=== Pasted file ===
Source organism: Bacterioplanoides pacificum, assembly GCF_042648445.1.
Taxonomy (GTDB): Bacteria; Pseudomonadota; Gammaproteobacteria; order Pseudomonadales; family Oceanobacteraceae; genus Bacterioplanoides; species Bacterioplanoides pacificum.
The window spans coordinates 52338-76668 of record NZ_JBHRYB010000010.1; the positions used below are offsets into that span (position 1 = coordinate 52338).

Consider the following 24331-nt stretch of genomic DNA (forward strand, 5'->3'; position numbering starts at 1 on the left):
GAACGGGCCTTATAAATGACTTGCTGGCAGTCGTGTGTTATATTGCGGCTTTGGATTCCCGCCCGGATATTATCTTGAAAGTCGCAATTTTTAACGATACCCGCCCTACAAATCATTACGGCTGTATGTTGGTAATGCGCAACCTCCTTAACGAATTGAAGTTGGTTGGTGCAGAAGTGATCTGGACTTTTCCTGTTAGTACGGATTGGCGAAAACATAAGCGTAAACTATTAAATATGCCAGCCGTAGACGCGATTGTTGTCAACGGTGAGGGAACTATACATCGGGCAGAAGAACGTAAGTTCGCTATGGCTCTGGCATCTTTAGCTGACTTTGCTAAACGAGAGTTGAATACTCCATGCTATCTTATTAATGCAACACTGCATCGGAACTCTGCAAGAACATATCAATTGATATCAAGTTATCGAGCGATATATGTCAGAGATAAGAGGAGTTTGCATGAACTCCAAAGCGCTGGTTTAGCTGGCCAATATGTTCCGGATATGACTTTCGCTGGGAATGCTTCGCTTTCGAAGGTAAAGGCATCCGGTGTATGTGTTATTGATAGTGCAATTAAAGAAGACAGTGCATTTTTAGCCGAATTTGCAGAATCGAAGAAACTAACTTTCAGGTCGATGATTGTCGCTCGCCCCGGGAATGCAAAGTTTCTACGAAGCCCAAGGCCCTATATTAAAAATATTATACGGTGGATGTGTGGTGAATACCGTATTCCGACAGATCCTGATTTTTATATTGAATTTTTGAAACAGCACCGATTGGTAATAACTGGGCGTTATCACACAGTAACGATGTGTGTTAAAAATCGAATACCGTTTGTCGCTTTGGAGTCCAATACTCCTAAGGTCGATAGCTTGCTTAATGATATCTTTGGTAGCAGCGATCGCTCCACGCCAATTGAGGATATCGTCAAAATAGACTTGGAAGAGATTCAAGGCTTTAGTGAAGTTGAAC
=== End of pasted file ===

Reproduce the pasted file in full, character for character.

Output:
Source organism: Bacterioplanoides pacificum, assembly GCF_042648445.1.
Taxonomy (GTDB): Bacteria; Pseudomonadota; Gammaproteobacteria; order Pseudomonadales; family Oceanobacteraceae; genus Bacterioplanoides; species Bacterioplanoides pacificum.
The window spans coordinates 52338-76668 of record NZ_JBHRYB010000010.1; the positions used below are offsets into that span (position 1 = coordinate 52338).

Consider the following 24331-nt stretch of genomic DNA (forward strand, 5'->3'; position numbering starts at 1 on the left):
GAACGGGCCTTATAAATGACTTGCTGGCAGTCGTGTGTTATATTGCGGCTTTGGATTCCCGCCCGGATATTATCTTGAAAGTCGCAATTTTTAACGATACCCGCCCTACAAATCATTACGGCTGTATGTTGGTAATGCGCAACCTCCTTAACGAATTGAAGTTGGTTGGTGCAGAAGTGATCTGGACTTTTCCTGTTAGTACGGATTGGCGAAAACATAAGCGTAAACTATTAAATATGCCAGCCGTAGACGCGATTGTTGTCAACGGTGAGGGAACTATACATCGGGCAGAAGAACGTAAGTTCGCTATGGCTCTGGCATCTTTAGCTGACTTTGCTAAACGAGAGTTGAATACTCCATGCTATCTTATTAATGCAACACTGCATCGGAACTCTGCAAGAACATATCAATTGATATCAAGTTATCGAGCGATATATGTCAGAGATAAGAGGAGTTTGCATGAACTCCAAAGCGCTGGTTTAGCTGGCCAATATGTTCCGGATATGACTTTCGCTGGGAATGCTTCGCTTTCGAAGGTAAAGGCATCCGGTGTATGTGTTATTGATAGTGCAATTAAAGAAGACAGTGCATTTTTAGCCGAATTTGCAGAATCGAAGAAACTAACTTTCAGGTCGATGATTGTCGCTCGCCCCGGGAATGCAAAGTTTCTACGAAGCCCAAGGCCCTATATTAAAAATATTATACGGTGGATGTGTGGTGAATACCGTATTCCGACAGATCCTGATTTTTATATTGAATTTTTGAAACAGCACCGATTGGTAATAACTGGGCGTTATCACACAGTAACGATGTGTGTTAAAAATCGAATACCGTTTGTCGCTTTGGAGTCCAATACTCCTAAGGTCGATAGCTTGCTTAATGATATCTTTGGTAGCAGCGATCGCTCCACGCCAATTGAGGATATCGTCAAAATAGACTTGGAAGAGATTCAAGGCTTTAGTGAAGTTGAAC